MIAMI HEAT | LEBRON JAMES

Miami Heat’s LeBron James had to reinvent himself to become a champion

 

The pain of last year’s Finals loss to the Mavericks pushed LeBron James to make drastic changes on an off the court. The result: His first NBA championship.

jgoodman@MiamiHerald.com

In his words, LeBron James first had to hit “rock bottom” before he could become a champion.

Any student of literature will recognize immediately the significance of that journey. If it sounds like a storybook tale, that’s because it is. Written a thousand times over, the hero of an epic novel or poem must first sink into a dark and murky abyss before he can be reborn. Only then can he claim the Holy Grail, or, in this case, the Larry O’Brien Trophy.

“The best thing that happened to me last year was us losing the Finals,” James said.

James’ personal abyss was the two weeks after the 2011 Finals. He collapsed in failure on the biggest stage. He was humiliated. He retreated from the world and isolated himself in pain. For a fortnight, James didn’t communicate with the outside world. He didn’t shave. He barely had the energy and will to leave his bedroom.

After his reclusion, James emerged and forced himself to make drastic changes to not only his game but to his personal life as well. James’ transformation as a man and his difficult journey to his first NBA championship made Thursday night’s celebration that much sweeter.

“It took me to go all the way to the top and then hit rock bottom, basically, to realize what I needed to do as a professional athlete and as a person,” he said.

‘BACK TO BASICS’

James started his redemptive journey by first surrounding himself with his family. He moved his fiancée and two sons to Miami, which stabilized his home and created a safe haven for himself away from the basketball court.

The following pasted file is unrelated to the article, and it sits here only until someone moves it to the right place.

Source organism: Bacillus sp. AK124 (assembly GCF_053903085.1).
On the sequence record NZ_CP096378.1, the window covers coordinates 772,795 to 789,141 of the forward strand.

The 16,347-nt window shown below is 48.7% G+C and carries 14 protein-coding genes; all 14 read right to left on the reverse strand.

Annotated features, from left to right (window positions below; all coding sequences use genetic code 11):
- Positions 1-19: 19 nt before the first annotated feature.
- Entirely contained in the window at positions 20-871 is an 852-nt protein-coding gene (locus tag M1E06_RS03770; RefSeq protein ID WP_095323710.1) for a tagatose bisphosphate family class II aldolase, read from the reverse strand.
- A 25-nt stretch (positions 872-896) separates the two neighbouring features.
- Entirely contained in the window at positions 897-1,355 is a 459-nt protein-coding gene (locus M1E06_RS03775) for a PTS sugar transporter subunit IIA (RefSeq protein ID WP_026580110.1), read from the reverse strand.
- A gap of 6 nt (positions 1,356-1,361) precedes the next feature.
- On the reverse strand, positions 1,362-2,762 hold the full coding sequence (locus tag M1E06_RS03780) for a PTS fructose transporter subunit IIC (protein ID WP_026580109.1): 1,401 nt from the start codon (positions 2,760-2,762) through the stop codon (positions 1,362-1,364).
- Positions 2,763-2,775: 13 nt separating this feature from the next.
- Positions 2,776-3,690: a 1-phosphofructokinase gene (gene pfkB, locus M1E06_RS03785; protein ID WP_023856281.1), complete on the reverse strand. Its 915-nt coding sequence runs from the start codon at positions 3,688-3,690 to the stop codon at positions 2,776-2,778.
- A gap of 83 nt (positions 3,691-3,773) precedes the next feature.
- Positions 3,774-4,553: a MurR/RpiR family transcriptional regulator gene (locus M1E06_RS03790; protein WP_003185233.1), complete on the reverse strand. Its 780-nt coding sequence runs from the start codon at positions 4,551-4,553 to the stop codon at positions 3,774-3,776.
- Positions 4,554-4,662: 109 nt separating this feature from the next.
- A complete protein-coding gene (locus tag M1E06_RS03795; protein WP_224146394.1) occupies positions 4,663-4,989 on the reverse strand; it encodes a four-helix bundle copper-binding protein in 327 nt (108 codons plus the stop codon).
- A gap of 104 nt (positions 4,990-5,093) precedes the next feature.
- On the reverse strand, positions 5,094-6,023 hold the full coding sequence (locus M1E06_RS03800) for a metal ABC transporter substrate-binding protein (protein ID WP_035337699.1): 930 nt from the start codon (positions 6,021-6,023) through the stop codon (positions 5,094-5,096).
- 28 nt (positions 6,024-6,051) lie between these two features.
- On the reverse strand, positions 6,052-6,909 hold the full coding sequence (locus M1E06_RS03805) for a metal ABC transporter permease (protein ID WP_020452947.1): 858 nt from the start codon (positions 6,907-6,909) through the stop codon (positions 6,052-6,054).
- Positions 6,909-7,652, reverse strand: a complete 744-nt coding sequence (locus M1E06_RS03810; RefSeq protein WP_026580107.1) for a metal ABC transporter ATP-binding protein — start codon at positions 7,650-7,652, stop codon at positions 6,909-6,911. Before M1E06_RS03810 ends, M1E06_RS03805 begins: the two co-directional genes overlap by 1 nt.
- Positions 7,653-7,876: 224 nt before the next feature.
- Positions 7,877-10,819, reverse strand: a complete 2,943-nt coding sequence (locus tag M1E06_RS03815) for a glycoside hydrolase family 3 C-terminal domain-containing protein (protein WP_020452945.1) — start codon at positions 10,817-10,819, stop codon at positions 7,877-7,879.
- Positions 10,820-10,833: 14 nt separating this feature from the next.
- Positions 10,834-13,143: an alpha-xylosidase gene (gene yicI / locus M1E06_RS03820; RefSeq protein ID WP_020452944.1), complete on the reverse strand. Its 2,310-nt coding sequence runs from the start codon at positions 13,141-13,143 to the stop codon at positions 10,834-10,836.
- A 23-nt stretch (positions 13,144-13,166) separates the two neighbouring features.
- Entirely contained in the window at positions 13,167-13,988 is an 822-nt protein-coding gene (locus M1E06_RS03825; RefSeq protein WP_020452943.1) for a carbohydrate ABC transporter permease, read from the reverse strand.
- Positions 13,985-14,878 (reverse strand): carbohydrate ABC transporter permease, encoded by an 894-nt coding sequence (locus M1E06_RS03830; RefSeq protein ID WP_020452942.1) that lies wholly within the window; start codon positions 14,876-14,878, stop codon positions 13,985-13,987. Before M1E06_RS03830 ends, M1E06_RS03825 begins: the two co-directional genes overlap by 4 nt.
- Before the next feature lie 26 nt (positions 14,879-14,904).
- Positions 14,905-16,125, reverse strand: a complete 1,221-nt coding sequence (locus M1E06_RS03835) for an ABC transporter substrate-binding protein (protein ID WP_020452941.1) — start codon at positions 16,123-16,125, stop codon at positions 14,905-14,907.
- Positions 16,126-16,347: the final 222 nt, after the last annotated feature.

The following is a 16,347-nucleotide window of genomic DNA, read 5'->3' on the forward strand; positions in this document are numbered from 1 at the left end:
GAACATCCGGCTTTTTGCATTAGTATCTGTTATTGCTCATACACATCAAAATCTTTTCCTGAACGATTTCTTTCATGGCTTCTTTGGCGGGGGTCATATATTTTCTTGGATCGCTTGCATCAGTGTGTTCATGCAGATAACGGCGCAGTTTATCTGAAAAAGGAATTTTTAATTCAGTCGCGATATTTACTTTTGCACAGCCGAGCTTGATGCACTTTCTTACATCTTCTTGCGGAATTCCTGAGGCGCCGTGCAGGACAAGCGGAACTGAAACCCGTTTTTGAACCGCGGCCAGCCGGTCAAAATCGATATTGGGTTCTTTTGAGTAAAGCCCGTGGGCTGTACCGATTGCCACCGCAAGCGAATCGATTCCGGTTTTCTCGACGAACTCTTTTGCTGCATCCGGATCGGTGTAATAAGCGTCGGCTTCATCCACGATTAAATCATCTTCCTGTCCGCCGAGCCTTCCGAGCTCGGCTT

Next, James focused on retooling his game. He visited Hakeem Olajuwon, the Hall of Fame center for the Houston Rockets, who offered sage advice about life as well as a few lessons on playing in the post.

In 2011, James wanted to win for all the wrong reasons. He realized that in the offseason and he adjusted his perspective.

“All last year I tried to prove people wrong,” James said. “At the end of the day, I was basically fighting against myself.”

Instead of trying to be what his critics wanted him to be – the villain of the NBA – James returned to what he knew, and that was being a great teammate and the game’s most versatile and unselfish superstar. For the Heat in 2012, that meant James needed to attack the basket like he had never done before.

After the NBA’s lockout, James reported to the Heat’s training camp in incredible shape, prepared physically to withstand the abuse of a condensed 66-game schedule, and he took the league by storm. James’ ultimate goal after the Heat’s crushing defeat in the 2011 Finals was to “get back to basics.” His rededication to the fundamentals of the game was obvious from the first game of the season.

On Christmas Day in Dallas, James slashed and pounded his way to the basket for 37 points on 11-of-19 shooting. At the All-Star break, James was shooting 54.7 percent from the field, a career-high clip, with the lion’s share of his shots, 38 percent, being attempted within five feet of the basket. His masterful season earned him his third MVP Award.

“He really took being the best player in the league to another level,” teammate Dwyane Wade said. “And he did it all season, man.”

AN INSIDE JOB

James focused his game inside at an even greater rate in the final seven games of the playoffs. Beginning with his historic 45-point effort in Game 6 against the Celtics, James scored at least 16 points in the paint in every game for the rest of the postseason. It was the longest such streak for James in his career.

Of course, scoring is only a small part of James’ game. In the playoffs, he averaged 30.3 points, 9.7 rebounds and 5.6 assists. James joined Charles Barkley (1993) and Larry Bird (1987) as the only players to have at least 600 points, 200 rebounds and 100 assists in a postseason in the past 28 years.

“It was the hardest thing I’ve ever done as a basketball player since I picked up a basketball when I was 9 years old,” James said. “It’s the hardest thing I’ve ever done.”

Like every hero’s journey, James’ began with failure and ended in greatness.

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